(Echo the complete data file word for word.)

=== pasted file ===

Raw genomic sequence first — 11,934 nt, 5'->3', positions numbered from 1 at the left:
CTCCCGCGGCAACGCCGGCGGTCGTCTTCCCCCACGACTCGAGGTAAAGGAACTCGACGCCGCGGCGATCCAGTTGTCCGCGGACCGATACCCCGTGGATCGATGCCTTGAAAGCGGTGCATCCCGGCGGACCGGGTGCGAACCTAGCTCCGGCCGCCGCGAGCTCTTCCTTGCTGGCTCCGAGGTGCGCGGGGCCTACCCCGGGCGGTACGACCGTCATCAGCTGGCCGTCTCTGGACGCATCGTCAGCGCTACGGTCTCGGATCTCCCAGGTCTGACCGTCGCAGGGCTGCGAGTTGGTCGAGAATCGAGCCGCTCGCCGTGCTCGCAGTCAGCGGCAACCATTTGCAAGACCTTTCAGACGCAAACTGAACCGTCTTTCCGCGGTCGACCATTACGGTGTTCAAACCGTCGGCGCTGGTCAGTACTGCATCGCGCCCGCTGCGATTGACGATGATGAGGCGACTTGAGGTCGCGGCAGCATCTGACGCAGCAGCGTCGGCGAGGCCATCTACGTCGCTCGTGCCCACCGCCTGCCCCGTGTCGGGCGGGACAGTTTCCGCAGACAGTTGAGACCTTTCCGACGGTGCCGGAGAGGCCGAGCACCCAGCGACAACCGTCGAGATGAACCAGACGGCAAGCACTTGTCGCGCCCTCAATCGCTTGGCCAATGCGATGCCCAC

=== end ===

Raw genomic sequence first — 11,934 nt, 5'->3', positions numbered from 1 at the left:
CTCCCGCGGCAACGCCGGCGGTCGTCTTCCCCCACGACTCGAGGTAAAGGAACTCGACGCCGCGGCGATCCAGTTGTCCGCGGACCGATACCCCGTGGATCGATGCCTTGAAAGCGGTGCATCCCGGCGGACCGGGTGCGAACCTAGCTCCGGCCGCCGCGAGCTCTTCCTTGCTGGCTCCGAGGTGCGCGGGGCCTACCCCGGGCGGTACGACCGTCATCAGCTGGCCGTCTCTGGACGCATCGTCAGCGCTACGGTCTCGGATCTCCCAGGTCTGACCGTCGCAGGGCTGCGAGTTGGTCGAGAATCGAGCCGCTCGCCGTGCTCGCAGTCAGCGGCAACCATTTGCAAGACCTTTCAGACGCAAACTGAACCGTCTTTCCGCGGTCGACCATTACGGTGTTCAAACCGTCGGCGCTGGTCAGTACTGCATCGCGCCCGCTGCGATTGACGATGATGAGGCGACTTGAGGTCGCGGCAGCATCTGACGCAGCAGCGTCGGCGAGGCCATCTACGTCGCTCGTGCCCACCGCCTGCCCCGTGTCGGGCGGGACAGTTTCCGCAGACAGTTGAGACCTTTCCGACGGTGCCGGAGAGGCCGAGCACCCAGCGACAACCGTCGAGATGAACCAGACGGCAAGCACTTGTCGCGCCCTCAATCGCTTGGCCAATGCGATGCCCAC